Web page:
You’re tired of endless parenting techniques. You just want to know what’s going on in your child.
The meltdowns. The outbursts. Your child sprinting away from you, creating chaos.
It happens anywhere and sometimes without warning. In these moments, time stretches out, embarrassment flames in your cheeks, and you do everything you can to just make it through.
In parenting seasons like this, it can be difficult to even know what you want or how to keep the outburst at bay. Actually there may be at least one thing you want: a nap! It is exhausting doing battle with your children.
In my work as a child therapist, I have seen children who are labeled angry kids. When a child is biting, kicking, shouting, and ignoring –well the angry label kinda makes sense.
But your child may actually not be angry, but anxious. When a child appears aggressive or oppositional he or she may be reacting to anxiety.
Disruptive behavior can often be produced by anxiety that goes on unrecognized. Depending on the child’s age, your child may not have the language development to articulate effectively, or may not even recognize fully that he or she is even anxious.
The common picture of anxiety is clingy and freezing behavior, but it can also show up in meltdowns and tantrums. Anxiety feels like danger, and when danger comes, the body maximizes its ability to escape the danger or face it. So while a child may show anxiety by shrinking in avoidance of fear triggers, others may feel an overwhelming need to break away from the situation.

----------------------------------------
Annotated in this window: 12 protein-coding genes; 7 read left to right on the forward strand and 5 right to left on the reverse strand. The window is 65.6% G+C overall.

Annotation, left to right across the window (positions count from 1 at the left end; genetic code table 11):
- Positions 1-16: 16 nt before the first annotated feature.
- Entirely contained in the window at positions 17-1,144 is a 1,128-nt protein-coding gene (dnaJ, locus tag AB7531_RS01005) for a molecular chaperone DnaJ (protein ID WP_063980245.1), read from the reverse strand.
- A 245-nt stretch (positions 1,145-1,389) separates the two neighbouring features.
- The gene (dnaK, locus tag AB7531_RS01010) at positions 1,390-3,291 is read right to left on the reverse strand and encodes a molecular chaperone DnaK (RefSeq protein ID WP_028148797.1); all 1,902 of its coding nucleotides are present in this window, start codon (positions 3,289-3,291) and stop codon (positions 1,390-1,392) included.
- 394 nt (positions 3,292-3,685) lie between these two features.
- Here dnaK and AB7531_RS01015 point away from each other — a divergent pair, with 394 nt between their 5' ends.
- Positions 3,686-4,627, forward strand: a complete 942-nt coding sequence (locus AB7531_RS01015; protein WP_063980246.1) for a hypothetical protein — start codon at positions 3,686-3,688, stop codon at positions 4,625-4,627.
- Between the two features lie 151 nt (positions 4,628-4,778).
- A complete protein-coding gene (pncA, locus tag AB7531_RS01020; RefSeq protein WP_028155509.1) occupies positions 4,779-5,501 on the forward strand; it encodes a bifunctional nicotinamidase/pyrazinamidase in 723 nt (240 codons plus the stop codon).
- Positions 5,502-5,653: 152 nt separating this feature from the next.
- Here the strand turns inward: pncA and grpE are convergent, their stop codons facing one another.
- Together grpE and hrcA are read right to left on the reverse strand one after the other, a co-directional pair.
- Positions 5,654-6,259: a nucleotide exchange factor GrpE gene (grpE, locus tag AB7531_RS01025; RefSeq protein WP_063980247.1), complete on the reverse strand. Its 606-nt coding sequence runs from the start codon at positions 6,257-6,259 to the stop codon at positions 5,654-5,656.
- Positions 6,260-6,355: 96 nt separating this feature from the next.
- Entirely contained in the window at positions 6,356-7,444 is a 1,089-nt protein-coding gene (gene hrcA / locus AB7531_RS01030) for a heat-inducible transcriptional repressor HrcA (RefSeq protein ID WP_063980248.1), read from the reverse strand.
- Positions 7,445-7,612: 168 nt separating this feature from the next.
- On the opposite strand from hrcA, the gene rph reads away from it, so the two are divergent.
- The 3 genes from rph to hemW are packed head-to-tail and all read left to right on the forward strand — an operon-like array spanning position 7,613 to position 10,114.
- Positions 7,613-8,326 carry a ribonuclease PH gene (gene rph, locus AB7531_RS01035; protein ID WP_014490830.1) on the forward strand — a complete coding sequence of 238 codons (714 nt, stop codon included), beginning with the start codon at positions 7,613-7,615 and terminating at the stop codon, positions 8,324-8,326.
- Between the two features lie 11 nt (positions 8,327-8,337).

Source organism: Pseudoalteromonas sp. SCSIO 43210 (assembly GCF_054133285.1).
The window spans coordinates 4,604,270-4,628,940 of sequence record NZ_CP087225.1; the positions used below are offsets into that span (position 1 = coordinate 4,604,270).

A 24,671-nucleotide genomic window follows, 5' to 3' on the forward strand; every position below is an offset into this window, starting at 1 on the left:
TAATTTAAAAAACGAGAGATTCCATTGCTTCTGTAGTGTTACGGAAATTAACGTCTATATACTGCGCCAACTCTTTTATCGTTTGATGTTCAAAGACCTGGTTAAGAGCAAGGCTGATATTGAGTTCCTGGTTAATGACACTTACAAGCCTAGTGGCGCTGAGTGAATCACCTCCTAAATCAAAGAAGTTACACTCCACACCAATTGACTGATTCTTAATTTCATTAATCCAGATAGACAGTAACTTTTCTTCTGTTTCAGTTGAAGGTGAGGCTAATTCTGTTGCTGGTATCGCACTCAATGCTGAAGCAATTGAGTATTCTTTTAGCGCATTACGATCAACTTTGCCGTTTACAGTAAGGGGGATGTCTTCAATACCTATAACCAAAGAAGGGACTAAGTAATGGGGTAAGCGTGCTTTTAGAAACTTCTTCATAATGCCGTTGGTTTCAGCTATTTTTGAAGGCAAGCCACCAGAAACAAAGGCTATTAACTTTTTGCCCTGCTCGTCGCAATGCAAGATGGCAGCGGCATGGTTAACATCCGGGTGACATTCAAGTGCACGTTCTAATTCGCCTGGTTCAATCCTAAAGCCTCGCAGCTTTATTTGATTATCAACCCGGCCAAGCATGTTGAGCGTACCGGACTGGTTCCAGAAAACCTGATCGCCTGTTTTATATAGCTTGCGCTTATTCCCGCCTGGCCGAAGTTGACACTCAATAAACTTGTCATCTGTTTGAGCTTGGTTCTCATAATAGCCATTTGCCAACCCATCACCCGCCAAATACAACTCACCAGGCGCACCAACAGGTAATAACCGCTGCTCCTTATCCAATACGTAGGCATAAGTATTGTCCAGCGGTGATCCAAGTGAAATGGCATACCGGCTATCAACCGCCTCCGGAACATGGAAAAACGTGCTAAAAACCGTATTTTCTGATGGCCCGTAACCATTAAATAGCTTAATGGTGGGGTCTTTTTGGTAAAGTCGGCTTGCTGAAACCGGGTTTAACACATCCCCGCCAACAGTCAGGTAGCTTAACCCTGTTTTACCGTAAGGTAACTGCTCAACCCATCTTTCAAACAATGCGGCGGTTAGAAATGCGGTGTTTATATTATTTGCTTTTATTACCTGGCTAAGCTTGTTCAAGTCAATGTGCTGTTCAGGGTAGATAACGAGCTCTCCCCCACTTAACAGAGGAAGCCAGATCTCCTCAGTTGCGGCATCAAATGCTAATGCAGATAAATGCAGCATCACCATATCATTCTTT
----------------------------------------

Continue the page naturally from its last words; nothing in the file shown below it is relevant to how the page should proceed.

So what’s the plan to fix the tantrums?
First, in understanding that your child’s behavior problems may be due to anxiety, the first thing you can do is try to make a mental shift. Your child may not be trying to make you miserable, but may actually be miserable themselves!
Second, seeking help may be appropriate. Anxiety often wears a mask, so consider getting help from someone at your school or within the field of mental health who knows how to identify anxiety in children. This can also be helpful in determining if other issues are going on at the same time.
And lastly, equip your child with strategies to combat anxiety! Here are a list of great books and resources that you as a parent can read with your child. The “Sitting Still Like a Frog” even includes mindfulness-based audio that you can listen to together. Also check out this blog post written by my colleague with three tangible ways to help your child who is anxious.
You could remain exhausted from doing battle with your child, hoping to simply make it through. Or you could seek to understand the world through their eyes, clasping hands and fighting anxiety side by side.
Looks like you may be looking soon for another reason to take that nap…
-Alexandra Hoerr, MA, LCPC
Child Therapist | LCPC, RPT
It’s hard work but research has shown that helping your child now, while their brain is still growing, will reduce risk of regression, increase quality in learning, and will pave the way for a hopeful future.
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